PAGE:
It was a whirlwind Monday here in Washington, D.C. The defense team started its meetings at the Pentagon at 6:30 am. The business team was not far behind, starting at the U.S Chamber of Commerce at 8:30 a.m.
After the initial welcome, Bo Choi, the associate manager of grassroots and advocacy programs, provided an overview of the national chamber’s voteforbusiness.com Web site initiative, which is available to local chambers free of charge.
Dave Csintayn said that the Colorado Springs chamber is accredited by the USCOC and not all chambers achieve this status.
The business team then received an update from Michael Formica, the USCOC’s director of environmental affairs. He said that energy and air quality are on the top of his priority list.
“Energy costs are low now but they will be going up,” he said. “When the world economy heats up, energy demand goes up.”
In his update about the Environmental Protection Agency, Formica explained that some areas have an air monitoring system that is not scientifically sound, which could cause business restrictions. He said that if a business wants to start operations, another might have to shut down because of the air monitoring device.
The business team brought up the situation of the Preble’s meadow jumping mouse and its added cost to businesses, and Formica made a note of the problem.
Next came a briefing by Stephanie Polis, the director of Congressional and public affairs, about immigration issues. The briefing could well have been a day-long discussion. She said that some groups are disseminating information that is not entirely true, and politicians are in “a tight spot right now” when it comes to immigration.
Her main message was “don’t make the employers the criminals.”
Polis also said that “illegal aliens make up 90 percent of the agricultural work force” and “without them, people may be paying a lot more for a potato.”
Katie Mahoney, manager of health care policy, ended the session.
The group discussed the rising costs of health care and that there is a lot of finger-pointing as to why. Is it insurers, attorneys or physician groups that are responsible for the climbing costs? Mahoney also discussed that there should be national standards for health care information technology.
A short cab ride later, the business team was in the lobby of the national headquarters of the AARP, which has a radio and television studio, print shop and mail room.
The organization has 36.5 million members, and its magazine claims to have the “world’s largest circulation.”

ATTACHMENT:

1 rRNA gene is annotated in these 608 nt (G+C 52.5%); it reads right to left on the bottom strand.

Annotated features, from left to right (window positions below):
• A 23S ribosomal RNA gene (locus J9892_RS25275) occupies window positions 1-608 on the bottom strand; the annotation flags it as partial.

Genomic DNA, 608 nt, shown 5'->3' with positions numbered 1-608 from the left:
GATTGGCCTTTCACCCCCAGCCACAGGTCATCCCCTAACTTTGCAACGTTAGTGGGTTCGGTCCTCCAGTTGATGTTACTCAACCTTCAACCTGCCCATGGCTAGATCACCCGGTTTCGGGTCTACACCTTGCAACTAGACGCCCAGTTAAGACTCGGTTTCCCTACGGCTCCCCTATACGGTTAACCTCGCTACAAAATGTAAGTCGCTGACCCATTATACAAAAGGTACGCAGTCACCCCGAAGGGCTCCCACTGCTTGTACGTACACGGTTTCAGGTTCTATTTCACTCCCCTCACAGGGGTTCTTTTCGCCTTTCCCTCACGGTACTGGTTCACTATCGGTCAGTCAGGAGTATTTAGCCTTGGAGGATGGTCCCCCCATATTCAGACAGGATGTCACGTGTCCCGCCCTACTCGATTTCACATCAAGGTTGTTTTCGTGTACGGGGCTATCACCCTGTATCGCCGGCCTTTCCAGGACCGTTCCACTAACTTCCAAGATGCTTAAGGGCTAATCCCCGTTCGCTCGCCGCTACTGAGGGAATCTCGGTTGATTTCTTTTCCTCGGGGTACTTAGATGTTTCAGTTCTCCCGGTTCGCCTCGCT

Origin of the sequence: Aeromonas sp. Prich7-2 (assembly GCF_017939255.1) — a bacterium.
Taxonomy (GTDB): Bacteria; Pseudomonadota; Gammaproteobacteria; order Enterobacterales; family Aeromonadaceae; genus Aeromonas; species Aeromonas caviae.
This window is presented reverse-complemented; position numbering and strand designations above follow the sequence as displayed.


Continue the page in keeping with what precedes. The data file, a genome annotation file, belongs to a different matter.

We were told that the AARP endorsement process is quite rigorous, with attorneys reviewing everything. And if the AARP endorses something, the group receives royalties.
But that isn’t the organization’s only revenue stream.
In the basement there is a commercial printing facility. And being in the nation’s capital, there is plenty of printing to be done.
AARP membership is only $12.50 a year, so the group makes its money from other programs, including a financial services division that sells investments and insurance. This division “finances our social mission,” according to Bonnie Brady, our tour guide.
The headquarters also has an area for research and information, which is best described as a library dedicated to the concept of aging.
AARP has 1,500 employees in Washington, D.C. and 1,500 more throughout the United States. The organization also has 250,000 volunteers.
The team had a quick lunch in the AARP cafeteria, and then set off for the Small Business Administration.
The business team spent the afternoon with the Department of Labor. One of the discussions was about how Colorado Springs might be missing out on some work force grant money.
We discussed the Workforce Innovation in Regional Economic Development initiative and that the Springs received nothing, while the Denver metro area was one of 13 regions that will receive $15 million to develop their high-tech industry during the next three years.
The team also learned that there might be money available for the Pikes Peak Community College Foundation for non-traditional students who continue their studies at the University of Colorado at Colorado Springs.
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